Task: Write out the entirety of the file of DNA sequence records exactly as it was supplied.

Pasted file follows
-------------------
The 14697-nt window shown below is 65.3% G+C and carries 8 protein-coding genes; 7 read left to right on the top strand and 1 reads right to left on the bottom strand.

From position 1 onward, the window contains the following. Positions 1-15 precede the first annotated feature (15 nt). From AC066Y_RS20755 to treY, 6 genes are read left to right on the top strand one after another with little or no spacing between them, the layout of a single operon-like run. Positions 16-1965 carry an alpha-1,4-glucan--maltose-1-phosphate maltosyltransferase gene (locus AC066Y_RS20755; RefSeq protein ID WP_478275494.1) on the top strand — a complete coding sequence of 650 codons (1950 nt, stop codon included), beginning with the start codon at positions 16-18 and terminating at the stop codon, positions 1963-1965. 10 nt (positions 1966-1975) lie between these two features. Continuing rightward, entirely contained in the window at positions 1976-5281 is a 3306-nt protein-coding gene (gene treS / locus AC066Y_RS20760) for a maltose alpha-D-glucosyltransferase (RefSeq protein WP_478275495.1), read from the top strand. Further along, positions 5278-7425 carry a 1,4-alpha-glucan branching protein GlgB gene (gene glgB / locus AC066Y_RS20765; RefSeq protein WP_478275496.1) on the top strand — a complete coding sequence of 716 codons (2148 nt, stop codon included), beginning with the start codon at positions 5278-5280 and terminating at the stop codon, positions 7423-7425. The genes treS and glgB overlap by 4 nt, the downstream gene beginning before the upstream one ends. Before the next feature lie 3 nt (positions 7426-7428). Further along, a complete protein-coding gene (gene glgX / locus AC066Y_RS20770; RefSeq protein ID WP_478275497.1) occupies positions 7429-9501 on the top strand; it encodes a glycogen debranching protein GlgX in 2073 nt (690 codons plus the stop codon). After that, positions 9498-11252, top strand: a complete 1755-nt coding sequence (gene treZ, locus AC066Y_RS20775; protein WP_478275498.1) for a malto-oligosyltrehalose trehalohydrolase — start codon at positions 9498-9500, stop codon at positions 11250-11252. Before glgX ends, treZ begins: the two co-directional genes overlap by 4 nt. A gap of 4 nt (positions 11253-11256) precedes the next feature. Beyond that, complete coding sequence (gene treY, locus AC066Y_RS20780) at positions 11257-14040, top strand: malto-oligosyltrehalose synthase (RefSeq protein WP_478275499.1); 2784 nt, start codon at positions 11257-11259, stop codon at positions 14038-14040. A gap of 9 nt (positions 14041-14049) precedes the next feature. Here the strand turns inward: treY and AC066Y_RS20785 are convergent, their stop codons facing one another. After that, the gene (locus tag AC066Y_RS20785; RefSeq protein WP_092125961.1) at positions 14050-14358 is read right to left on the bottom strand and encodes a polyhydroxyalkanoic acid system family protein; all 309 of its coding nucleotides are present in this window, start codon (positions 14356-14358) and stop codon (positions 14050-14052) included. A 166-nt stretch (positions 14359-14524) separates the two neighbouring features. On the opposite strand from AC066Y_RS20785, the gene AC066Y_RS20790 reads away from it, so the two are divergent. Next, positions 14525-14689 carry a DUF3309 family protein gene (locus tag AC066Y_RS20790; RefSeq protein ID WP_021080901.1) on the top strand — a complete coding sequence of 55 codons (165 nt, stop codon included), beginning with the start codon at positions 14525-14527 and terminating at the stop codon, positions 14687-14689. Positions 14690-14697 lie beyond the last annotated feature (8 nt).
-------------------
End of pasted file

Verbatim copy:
The 14697-nt window shown below is 65.3% G+C and carries 8 protein-coding genes; 7 read left to right on the top strand and 1 reads right to left on the bottom strand.

From position 1 onward, the window contains the following. Positions 1-15 precede the first annotated feature (15 nt). From AC066Y_RS20755 to treY, 6 genes are read left to right on the top strand one after another with little or no spacing between them, the layout of a single operon-like run. Positions 16-1965 carry an alpha-1,4-glucan--maltose-1-phosphate maltosyltransferase gene (locus AC066Y_RS20755; RefSeq protein ID WP_478275494.1) on the top strand — a complete coding sequence of 650 codons (1950 nt, stop codon included), beginning with the start codon at positions 16-18 and terminating at the stop codon, positions 1963-1965. 10 nt (positions 1966-1975) lie between these two features. Continuing rightward, entirely contained in the window at positions 1976-5281 is a 3306-nt protein-coding gene (gene treS / locus AC066Y_RS20760) for a maltose alpha-D-glucosyltransferase (RefSeq protein WP_478275495.1), read from the top strand. Further along, positions 5278-7425 carry a 1,4-alpha-glucan branching protein GlgB gene (gene glgB / locus AC066Y_RS20765; RefSeq protein WP_478275496.1) on the top strand — a complete coding sequence of 716 codons (2148 nt, stop codon included), beginning with the start codon at positions 5278-5280 and terminating at the stop codon, positions 7423-7425. The genes treS and glgB overlap by 4 nt, the downstream gene beginning before the upstream one ends. Before the next feature lie 3 nt (positions 7426-7428). Further along, a complete protein-coding gene (gene glgX / locus AC066Y_RS20770; RefSeq protein ID WP_478275497.1) occupies positions 7429-9501 on the top strand; it encodes a glycogen debranching protein GlgX in 2073 nt (690 codons plus the stop codon). After that, positions 9498-11252, top strand: a complete 1755-nt coding sequence (gene treZ, locus AC066Y_RS20775; protein WP_478275498.1) for a malto-oligosyltrehalose trehalohydrolase — start codon at positions 9498-9500, stop codon at positions 11250-11252. Before glgX ends, treZ begins: the two co-directional genes overlap by 4 nt. A gap of 4 nt (positions 11253-11256) precedes the next feature. Beyond that, complete coding sequence (gene treY, locus AC066Y_RS20780) at positions 11257-14040, top strand: malto-oligosyltrehalose synthase (RefSeq protein WP_478275499.1); 2784 nt, start codon at positions 11257-11259, stop codon at positions 14038-14040. A gap of 9 nt (positions 14041-14049) precedes the next feature. Here the strand turns inward: treY and AC066Y_RS20785 are convergent, their stop codons facing one another. After that, the gene (locus tag AC066Y_RS20785; RefSeq protein WP_092125961.1) at positions 14050-14358 is read right to left on the bottom strand and encodes a polyhydroxyalkanoic acid system family protein; all 309 of its coding nucleotides are present in this window, start codon (positions 14356-14358) and stop codon (positions 14050-14052) included. A 166-nt stretch (positions 14359-14524) separates the two neighbouring features. On the opposite strand from AC066Y_RS20785, the gene AC066Y_RS20790 reads away from it, so the two are divergent. Next, positions 14525-14689 carry a DUF3309 family protein gene (locus tag AC066Y_RS20790; RefSeq protein ID WP_021080901.1) on the top strand — a complete coding sequence of 55 codons (165 nt, stop codon included), beginning with the start codon at positions 14525-14527 and terminating at the stop codon, positions 14687-14689. Positions 14690-14697 lie beyond the last annotated feature (8 nt).